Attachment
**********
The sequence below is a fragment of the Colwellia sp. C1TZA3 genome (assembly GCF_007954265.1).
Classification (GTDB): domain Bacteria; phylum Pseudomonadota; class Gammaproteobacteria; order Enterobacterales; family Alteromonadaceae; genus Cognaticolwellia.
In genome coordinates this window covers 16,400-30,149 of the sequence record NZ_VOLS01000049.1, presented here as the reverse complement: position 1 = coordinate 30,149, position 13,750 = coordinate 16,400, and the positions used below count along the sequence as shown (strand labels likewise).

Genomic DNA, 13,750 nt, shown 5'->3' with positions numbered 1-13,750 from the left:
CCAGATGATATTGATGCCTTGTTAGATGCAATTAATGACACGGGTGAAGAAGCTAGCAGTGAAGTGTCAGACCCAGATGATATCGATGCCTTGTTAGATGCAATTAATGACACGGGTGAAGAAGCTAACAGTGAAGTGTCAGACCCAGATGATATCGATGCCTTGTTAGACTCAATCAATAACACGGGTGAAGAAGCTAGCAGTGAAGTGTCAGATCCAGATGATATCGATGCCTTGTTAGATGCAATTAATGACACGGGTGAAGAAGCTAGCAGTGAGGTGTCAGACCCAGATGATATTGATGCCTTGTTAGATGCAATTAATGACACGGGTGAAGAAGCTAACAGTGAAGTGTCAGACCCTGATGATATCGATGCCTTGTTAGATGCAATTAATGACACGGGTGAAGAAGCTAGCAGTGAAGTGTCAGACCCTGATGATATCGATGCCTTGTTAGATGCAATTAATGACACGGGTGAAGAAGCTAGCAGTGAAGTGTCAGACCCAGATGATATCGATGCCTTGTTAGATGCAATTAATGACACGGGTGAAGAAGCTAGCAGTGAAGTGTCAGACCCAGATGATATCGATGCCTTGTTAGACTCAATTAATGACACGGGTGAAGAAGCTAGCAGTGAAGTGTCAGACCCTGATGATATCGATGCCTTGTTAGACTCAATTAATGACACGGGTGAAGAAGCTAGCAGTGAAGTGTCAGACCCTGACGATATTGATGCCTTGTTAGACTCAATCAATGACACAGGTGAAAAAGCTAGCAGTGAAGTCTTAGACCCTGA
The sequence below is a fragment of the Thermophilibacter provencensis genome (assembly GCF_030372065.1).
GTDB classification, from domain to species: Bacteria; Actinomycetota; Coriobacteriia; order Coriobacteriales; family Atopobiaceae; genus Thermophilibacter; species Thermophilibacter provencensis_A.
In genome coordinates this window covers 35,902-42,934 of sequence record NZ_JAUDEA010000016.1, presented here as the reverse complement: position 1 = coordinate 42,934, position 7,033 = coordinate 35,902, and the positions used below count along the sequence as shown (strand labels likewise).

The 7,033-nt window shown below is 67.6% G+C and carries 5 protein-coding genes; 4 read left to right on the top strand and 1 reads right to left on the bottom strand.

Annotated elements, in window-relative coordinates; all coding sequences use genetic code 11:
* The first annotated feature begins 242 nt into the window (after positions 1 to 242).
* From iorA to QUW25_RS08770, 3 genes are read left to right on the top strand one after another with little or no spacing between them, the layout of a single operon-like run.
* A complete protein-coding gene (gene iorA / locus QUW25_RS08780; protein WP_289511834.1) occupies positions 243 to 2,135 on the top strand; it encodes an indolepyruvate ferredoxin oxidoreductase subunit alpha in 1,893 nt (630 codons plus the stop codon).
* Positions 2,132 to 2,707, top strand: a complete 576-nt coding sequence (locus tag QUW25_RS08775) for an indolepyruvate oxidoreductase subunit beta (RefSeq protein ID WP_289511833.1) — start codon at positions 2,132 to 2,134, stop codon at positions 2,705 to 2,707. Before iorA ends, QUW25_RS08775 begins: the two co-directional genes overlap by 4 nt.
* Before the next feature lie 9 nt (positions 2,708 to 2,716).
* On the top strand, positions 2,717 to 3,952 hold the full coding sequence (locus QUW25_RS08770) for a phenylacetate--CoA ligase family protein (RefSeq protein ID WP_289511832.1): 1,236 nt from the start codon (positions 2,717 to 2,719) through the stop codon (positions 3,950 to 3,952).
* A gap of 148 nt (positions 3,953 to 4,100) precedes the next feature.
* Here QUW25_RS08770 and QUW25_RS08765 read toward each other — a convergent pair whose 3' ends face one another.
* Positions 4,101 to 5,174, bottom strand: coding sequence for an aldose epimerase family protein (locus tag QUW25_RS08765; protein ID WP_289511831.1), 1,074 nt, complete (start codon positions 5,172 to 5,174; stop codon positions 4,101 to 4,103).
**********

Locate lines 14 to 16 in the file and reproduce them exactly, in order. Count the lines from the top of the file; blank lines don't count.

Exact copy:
* Positions 2,132 to 2,707, top strand: a complete 576-nt coding sequence (locus tag QUW25_RS08775) for an indolepyruvate oxidoreductase subunit beta (RefSeq protein ID WP_289511833.1) — start codon at positions 2,132 to 2,134, stop codon at positions 2,705 to 2,707. Before iorA ends, QUW25_RS08775 begins: the two co-directional genes overlap by 4 nt.
* Before the next feature lie 9 nt (positions 2,708 to 2,716).
* On the top strand, positions 2,717 to 3,952 hold the full coding sequence (locus QUW25_RS08770) for a phenylacetate--CoA ligase family protein (RefSeq protein ID WP_289511832.1): 1,236 nt from the start codon (positions 2,717 to 2,719) through the stop codon (positions 3,950 to 3,952).